Pufflegs – Hummingbirds

The pufflegs are small to medium-sized South American hummingbirds that were named for their distinctive dense feathering around their legs known as “leg puffs” – which are unique among the pufflegs.

It comprises the members of the genera Haplophaedia and Eriocnemis.


The pufflegs occur naturally in Argentina, Bolivia, Peru, Ecuador, Colombia and Venezuela – at elevations between 3,300 – 15,700 ft (1000 – 4800 m).

Their natural habitats are the humid forests, woodlands and shrubs in the Andes.

The Genus Haplophaedia favor the forest interior; while the genus Eriocnemis are mostly found along the f forest edges, in elfin forests (forests with stunted trees growing at high altitude), and adjacent humid shrub zone.

Most of the pufflegs are fairly common within their range; however a few species are at risk of becoming extinct (critically endangered) or are possibly extinct:

Critically endangered:

Possibly extinct:

Male Emerald-bellied Puffleg (Eriocnemis alinae) - Valle del Sibundoy, Putumayo - Southeast Colombia
Emerald-bellied Puffleg (Eriocnemis aline) - Peru

Puffleg species / index

Hummingbird Resources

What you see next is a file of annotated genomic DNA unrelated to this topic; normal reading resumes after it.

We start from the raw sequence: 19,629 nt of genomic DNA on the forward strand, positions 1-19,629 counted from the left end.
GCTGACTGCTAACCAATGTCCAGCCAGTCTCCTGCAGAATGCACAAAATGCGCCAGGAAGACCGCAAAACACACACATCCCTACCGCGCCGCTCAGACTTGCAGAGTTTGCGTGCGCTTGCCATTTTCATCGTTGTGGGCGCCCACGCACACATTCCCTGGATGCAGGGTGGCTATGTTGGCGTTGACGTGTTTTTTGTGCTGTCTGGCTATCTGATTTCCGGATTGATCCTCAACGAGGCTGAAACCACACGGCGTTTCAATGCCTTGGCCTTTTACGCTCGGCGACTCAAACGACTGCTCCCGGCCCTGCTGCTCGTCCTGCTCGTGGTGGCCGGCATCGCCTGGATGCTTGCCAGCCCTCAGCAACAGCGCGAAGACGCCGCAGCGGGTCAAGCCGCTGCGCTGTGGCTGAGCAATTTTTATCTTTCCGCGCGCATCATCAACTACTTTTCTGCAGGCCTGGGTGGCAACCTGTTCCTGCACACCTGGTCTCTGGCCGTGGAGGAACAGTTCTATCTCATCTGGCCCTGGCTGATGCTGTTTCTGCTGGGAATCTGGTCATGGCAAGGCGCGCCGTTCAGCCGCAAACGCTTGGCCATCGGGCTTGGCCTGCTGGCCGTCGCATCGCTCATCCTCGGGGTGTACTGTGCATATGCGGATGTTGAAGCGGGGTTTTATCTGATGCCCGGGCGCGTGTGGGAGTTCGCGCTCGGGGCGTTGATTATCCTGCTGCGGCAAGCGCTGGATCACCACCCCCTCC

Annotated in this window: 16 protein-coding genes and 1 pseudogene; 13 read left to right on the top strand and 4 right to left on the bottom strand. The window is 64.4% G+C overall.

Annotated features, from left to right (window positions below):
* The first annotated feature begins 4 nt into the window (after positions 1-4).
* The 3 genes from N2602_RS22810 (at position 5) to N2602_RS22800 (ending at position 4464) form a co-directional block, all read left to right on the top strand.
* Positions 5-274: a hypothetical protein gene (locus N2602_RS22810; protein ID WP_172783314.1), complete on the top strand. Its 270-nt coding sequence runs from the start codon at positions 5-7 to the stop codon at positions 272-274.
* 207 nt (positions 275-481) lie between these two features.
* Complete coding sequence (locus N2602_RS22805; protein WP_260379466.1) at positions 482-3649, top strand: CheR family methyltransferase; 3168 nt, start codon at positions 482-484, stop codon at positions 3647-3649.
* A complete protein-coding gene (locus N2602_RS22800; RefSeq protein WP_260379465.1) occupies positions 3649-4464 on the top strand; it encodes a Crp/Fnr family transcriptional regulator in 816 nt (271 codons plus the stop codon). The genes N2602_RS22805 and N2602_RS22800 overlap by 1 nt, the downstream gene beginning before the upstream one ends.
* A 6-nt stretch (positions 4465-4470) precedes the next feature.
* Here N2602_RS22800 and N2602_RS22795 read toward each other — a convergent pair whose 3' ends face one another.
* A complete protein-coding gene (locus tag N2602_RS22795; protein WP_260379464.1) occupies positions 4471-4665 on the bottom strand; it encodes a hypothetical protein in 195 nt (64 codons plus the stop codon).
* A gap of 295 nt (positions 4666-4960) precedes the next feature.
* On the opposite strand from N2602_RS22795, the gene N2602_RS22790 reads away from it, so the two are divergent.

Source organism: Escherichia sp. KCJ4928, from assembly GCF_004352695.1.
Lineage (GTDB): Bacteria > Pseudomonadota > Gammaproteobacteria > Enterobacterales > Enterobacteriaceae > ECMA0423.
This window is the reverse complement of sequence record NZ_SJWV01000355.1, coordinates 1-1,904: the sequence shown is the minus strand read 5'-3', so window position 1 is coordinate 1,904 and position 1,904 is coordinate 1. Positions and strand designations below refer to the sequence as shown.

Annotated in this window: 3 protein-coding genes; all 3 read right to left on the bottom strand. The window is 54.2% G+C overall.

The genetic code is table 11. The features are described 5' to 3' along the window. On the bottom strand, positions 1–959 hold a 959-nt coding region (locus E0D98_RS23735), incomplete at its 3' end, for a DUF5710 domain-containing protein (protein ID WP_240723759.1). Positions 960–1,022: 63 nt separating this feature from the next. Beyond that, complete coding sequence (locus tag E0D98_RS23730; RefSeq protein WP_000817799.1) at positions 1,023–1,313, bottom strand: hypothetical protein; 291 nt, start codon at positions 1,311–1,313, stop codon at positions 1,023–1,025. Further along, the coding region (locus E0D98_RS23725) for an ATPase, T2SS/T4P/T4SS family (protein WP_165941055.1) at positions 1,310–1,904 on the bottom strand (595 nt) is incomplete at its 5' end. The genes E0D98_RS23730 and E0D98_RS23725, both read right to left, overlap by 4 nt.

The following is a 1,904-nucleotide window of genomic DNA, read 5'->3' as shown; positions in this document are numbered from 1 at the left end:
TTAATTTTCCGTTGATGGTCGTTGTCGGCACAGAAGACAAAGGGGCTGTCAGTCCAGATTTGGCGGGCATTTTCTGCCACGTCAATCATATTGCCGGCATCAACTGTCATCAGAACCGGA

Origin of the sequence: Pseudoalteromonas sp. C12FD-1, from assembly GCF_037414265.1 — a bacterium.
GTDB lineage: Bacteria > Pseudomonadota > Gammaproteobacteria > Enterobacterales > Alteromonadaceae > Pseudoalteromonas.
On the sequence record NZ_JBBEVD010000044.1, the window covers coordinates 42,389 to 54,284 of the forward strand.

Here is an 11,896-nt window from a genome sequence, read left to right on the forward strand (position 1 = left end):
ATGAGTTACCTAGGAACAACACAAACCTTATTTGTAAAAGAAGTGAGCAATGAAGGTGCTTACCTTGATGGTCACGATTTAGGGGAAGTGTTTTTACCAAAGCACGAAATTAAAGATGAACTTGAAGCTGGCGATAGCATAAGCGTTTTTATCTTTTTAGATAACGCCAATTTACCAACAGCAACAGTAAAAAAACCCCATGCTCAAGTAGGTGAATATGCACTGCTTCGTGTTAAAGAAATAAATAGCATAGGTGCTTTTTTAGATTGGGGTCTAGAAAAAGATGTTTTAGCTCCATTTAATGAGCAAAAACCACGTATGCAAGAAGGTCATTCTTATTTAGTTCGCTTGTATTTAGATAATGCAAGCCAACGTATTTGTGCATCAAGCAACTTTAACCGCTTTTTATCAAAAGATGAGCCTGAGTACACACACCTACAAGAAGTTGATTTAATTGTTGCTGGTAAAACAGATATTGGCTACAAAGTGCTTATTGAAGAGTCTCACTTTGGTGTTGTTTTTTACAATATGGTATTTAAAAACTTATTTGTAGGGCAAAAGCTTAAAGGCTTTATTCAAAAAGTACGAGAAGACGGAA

Golden-breasted Puffleg (Eriocnemis mosquera)


The adult males have a glossy green, coppery or steel-blue plumage. The female plumage is generally duller. Pufflegs have straight black bill and a slightly to deeply forked tail.

This species was named for the dense feathering around the legs known as “leg puffs,” which have been described as resembling “woolly panties” or “little cotton balls” above the legs.

These dense feather tufts are snow-white in most species, but are black in the Black-thighed Puffleg and lightly buff-tinged in the Buff-thighed Puffleg. Both males and females have this distinctive leg plumage, but it is not always visible

The members of the genus Haplophaedia are generally duller than the members of Eriocnemis.

Calls / Vocalizations

Like most hummingbirds, they are mostly silent. Their occasional calls (often given after taking flight) are described as a monotonous repeated metallic “tseet tseet tseet“.

Coppery-naped Puffleg (Eriocnemis sapphiropygia)
Golden-breasted Puffleg (Eriocnemis mosquera)
Hoary Puffleg (Haplophaedia lugens)
Photo of author

Gordon Ramel

Gordon is an ecologist with two degrees from Exeter University. He's also a teacher, a poet and the owner of 1,152 books. Oh - and he wrote this website.

We love to hear from our readers. If you have any questions or if you want to get in touch with us, you can find our contact details on our About Us page.

Leave a Comment